“The building collapse in Miami [this year] brought it all back. Those pictures of the dogs, the rubble pile—any of us who were at the Pentagon or Ground Zero, we have a really good idea of what went on down there. The force of feelings they’re having. I remember rescue guys hiding in the Pentagon rubble so that the dog could find something alive. I asked them about that and they said, ‘We have to do this for the morale of the dog. The dog gets discouraged if all it ever finds are remains.’ I said, ‘You think that dogs are the only ones who get discouraged?’ ”
“I had a fairly rosy view of life before this happened. I’d been in the Army for 19 years at that point; I’d seen enough that could have made me a little more hard-hearted. But I wasn’t. And [the attacks] changed my general outlook on the natural goodness of the world. First of all, I was downright pissed off that somebody had the gall to ram airplanes into the Trade Center and the Pentagon and think about doing it to the Capitol or the White House. There were some of us who could list, let’s just say, a lot of folks we had worked with in one capacity or another who were [killed].
“We got bogged down in Iraq and Afghanistan, and I was very much opposed to those actions. I made that known to my superiors, which wasn’t necessarily smart. In 2004, I asked the bishop not to reappoint me. I retired. And it was mostly because I had a hard time letting go of the personal insult of the attack. I think I eventually got to the point where I was able to let go of that notion. I still have a strong core of optimism about me, but I have a fairly tough veneer of realism now—it’s more brittle than before 9/11. So the optimism isn’t able to pop through quite as easily.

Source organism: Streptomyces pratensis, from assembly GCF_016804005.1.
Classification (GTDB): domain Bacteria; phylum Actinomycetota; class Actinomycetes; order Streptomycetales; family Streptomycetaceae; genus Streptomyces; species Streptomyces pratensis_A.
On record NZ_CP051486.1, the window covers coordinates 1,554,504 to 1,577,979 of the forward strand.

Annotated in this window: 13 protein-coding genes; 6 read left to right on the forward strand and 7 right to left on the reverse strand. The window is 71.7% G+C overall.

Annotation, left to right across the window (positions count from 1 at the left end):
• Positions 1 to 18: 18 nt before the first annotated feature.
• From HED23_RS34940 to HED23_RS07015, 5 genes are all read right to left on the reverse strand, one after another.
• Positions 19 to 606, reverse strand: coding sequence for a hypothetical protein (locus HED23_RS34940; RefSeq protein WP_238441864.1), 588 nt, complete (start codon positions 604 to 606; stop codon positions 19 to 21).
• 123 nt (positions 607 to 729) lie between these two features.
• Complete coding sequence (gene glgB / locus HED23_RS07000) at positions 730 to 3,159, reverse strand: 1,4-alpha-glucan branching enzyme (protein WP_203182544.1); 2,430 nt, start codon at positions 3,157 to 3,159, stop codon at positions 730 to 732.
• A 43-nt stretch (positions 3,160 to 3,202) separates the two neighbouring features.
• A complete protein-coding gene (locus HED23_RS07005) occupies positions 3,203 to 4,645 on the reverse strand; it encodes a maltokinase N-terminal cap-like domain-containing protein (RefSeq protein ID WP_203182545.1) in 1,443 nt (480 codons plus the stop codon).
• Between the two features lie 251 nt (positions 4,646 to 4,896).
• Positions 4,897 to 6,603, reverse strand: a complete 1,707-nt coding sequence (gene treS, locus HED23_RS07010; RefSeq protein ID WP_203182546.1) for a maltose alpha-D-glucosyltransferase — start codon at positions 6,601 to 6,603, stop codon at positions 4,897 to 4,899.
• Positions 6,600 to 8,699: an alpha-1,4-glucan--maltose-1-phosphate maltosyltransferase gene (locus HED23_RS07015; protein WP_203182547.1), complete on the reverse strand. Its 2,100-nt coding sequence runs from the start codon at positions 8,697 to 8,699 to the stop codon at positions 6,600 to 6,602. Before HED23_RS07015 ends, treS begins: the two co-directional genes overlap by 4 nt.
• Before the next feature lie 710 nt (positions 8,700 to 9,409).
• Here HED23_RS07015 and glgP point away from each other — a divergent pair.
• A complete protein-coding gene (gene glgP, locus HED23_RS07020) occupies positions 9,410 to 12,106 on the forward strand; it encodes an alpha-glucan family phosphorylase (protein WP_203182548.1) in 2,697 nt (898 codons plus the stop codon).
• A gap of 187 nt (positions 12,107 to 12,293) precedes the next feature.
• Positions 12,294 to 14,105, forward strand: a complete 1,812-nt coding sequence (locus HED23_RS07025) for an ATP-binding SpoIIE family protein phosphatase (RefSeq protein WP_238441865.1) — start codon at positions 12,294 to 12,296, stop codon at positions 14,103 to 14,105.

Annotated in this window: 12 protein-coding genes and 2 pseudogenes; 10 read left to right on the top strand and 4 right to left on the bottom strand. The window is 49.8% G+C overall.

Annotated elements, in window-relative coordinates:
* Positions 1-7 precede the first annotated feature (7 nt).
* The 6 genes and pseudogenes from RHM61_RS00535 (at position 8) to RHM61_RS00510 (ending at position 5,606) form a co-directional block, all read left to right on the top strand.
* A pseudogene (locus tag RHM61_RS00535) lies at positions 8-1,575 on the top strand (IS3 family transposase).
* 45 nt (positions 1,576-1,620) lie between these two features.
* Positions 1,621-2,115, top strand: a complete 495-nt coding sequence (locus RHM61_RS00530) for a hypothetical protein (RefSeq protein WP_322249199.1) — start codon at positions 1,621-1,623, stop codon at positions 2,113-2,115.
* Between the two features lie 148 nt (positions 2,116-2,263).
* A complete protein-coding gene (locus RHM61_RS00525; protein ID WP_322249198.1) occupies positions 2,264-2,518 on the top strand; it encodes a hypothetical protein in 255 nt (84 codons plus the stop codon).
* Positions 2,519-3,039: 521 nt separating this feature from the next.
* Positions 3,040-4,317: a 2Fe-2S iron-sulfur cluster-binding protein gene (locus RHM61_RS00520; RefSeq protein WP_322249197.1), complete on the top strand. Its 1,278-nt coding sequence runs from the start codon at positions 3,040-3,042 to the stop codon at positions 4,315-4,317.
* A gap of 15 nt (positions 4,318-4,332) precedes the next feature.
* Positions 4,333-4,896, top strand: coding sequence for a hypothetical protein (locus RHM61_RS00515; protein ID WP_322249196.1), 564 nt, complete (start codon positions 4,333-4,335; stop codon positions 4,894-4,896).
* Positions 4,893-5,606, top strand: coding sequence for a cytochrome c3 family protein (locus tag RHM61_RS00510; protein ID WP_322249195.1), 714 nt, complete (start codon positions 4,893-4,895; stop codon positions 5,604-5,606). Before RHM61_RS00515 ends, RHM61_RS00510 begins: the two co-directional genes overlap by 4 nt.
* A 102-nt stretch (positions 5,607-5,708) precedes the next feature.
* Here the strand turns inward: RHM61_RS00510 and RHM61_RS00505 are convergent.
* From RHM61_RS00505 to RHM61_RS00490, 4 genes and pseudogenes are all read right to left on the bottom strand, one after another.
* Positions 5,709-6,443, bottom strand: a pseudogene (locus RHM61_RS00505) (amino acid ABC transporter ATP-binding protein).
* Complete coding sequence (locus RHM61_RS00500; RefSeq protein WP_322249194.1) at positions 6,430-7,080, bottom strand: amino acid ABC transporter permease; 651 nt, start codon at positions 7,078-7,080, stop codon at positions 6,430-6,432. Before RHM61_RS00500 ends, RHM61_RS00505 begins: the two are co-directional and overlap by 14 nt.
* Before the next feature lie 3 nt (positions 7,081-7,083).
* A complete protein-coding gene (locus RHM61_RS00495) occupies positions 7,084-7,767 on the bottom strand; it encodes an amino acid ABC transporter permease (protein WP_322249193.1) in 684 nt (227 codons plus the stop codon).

“I think immediately after, there was a strong sense of shared grief, to some extent shared resolve, a sense that there was something greater than ideological differences that tied us together. For anybody who came around 395 and Route 1 to get to work—and that was a huge number of people—all the construction at the Pentagon was a strong, visible reminder. I think that feeling lasted pretty much into that first year.
“But I think we went back to a fairly normal existence. I think that’s the nature of who we are as a people and a culture. We’re very tribal, very insular. Our memories don’t last very long. We tend to go back to our old ways very quickly. I saw people do just what I did: put it in a drawer and lock it away. Now you’ve got 20 years of people who weren’t even born when the attack happened; another huge part of the population is no longer alive to remember it. I think the glue that was squeezed out of the tube then is all dried up now. It’s no good to hold anything together anymore.
“When I was still working, I usually took off on 9/11. I got away from the phone and computer and went out to hike or golf, anyplace where I could get away from the images. I think [my peers] have soldiered through. You think about it occasionally, and if it’s just you and the buddies, you’ll talk about it and raise a glass to the memory of those that were lost, which helps you to then identify your particular losses and all of that. Then you say: That’s enough of that. Let’s get back to living.”
This article appears in the September 2021 issue of Washingtonian.